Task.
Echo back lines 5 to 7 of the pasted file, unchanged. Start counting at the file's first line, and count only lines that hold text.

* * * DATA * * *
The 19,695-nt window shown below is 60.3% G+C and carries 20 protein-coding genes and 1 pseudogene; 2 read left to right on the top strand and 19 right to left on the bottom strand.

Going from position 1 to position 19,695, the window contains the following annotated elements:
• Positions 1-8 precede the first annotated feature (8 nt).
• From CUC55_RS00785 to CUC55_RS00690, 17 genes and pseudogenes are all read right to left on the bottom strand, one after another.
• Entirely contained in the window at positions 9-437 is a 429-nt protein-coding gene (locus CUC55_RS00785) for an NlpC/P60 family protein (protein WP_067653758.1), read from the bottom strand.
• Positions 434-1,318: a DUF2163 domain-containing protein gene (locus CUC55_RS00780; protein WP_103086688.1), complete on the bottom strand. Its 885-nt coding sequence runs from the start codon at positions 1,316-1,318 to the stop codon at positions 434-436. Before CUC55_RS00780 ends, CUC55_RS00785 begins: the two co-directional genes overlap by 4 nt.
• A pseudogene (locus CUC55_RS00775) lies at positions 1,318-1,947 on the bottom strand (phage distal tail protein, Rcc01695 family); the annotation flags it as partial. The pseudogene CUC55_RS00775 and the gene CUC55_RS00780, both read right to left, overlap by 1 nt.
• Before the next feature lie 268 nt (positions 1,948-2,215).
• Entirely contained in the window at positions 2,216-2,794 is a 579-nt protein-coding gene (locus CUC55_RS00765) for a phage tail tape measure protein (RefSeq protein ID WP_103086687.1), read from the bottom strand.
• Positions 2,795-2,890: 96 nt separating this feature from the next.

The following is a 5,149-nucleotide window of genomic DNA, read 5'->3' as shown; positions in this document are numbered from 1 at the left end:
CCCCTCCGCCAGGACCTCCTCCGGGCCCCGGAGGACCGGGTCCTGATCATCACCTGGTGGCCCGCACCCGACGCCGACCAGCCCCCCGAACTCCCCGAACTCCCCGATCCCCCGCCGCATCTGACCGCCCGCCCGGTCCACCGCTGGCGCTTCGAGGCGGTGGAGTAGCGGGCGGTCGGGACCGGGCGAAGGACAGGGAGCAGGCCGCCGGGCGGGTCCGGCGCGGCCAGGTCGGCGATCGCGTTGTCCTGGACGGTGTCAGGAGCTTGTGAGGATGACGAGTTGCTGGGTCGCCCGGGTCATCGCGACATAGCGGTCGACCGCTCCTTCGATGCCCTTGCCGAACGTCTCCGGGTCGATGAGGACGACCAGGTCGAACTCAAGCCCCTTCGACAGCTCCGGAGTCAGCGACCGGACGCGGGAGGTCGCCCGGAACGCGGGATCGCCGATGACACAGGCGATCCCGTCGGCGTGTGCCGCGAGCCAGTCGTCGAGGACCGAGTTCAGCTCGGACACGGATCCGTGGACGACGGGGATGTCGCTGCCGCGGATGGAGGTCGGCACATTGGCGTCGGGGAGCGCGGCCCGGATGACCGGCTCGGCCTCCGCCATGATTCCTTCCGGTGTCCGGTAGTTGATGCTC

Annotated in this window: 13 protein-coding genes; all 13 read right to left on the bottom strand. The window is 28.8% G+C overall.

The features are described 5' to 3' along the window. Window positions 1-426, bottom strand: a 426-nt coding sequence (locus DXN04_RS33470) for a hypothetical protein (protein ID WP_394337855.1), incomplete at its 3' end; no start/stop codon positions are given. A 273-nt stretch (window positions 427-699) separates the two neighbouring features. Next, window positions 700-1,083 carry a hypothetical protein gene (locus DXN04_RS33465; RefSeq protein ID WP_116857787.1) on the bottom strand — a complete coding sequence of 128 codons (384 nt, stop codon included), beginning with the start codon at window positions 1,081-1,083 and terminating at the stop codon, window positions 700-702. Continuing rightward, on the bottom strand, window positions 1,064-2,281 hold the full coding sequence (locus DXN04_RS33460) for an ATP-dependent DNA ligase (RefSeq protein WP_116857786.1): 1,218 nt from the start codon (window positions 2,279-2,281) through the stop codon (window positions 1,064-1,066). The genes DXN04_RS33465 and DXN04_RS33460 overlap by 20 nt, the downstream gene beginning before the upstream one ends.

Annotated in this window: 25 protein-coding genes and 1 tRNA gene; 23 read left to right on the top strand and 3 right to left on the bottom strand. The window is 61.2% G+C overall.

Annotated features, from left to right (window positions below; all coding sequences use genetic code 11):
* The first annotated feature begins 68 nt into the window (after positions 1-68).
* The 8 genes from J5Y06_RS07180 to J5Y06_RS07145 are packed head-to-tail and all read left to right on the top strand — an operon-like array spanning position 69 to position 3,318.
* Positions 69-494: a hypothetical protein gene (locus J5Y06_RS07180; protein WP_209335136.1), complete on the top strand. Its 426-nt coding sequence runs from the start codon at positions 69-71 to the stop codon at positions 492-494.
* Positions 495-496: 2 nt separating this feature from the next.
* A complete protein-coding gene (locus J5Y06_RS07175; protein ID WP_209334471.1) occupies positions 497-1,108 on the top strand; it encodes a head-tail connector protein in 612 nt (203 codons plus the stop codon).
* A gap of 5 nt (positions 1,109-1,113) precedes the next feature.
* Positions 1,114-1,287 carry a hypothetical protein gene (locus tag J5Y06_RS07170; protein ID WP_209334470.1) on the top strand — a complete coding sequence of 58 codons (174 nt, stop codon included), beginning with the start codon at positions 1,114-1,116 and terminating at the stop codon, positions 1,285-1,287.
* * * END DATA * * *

• Entirely contained in the window at positions 9-437 is a 429-nt protein-coding gene (locus CUC55_RS00785) for an NlpC/P60 family protein (protein WP_067653758.1), read from the bottom strand.
• Positions 434-1,318: a DUF2163 domain-containing protein gene (locus CUC55_RS00780; protein WP_103086688.1), complete on the bottom strand. Its 885-nt coding sequence runs from the start codon at positions 1,316-1,318 to the stop codon at positions 434-436. Before CUC55_RS00780 ends, CUC55_RS00785 begins: the two co-directional genes overlap by 4 nt.
• A pseudogene (locus CUC55_RS00775) lies at positions 1,318-1,947 on the bottom strand (phage distal tail protein, Rcc01695 family); the annotation flags it as partial. The pseudogene CUC55_RS00775 and the gene CUC55_RS00780, both read right to left, overlap by 1 nt.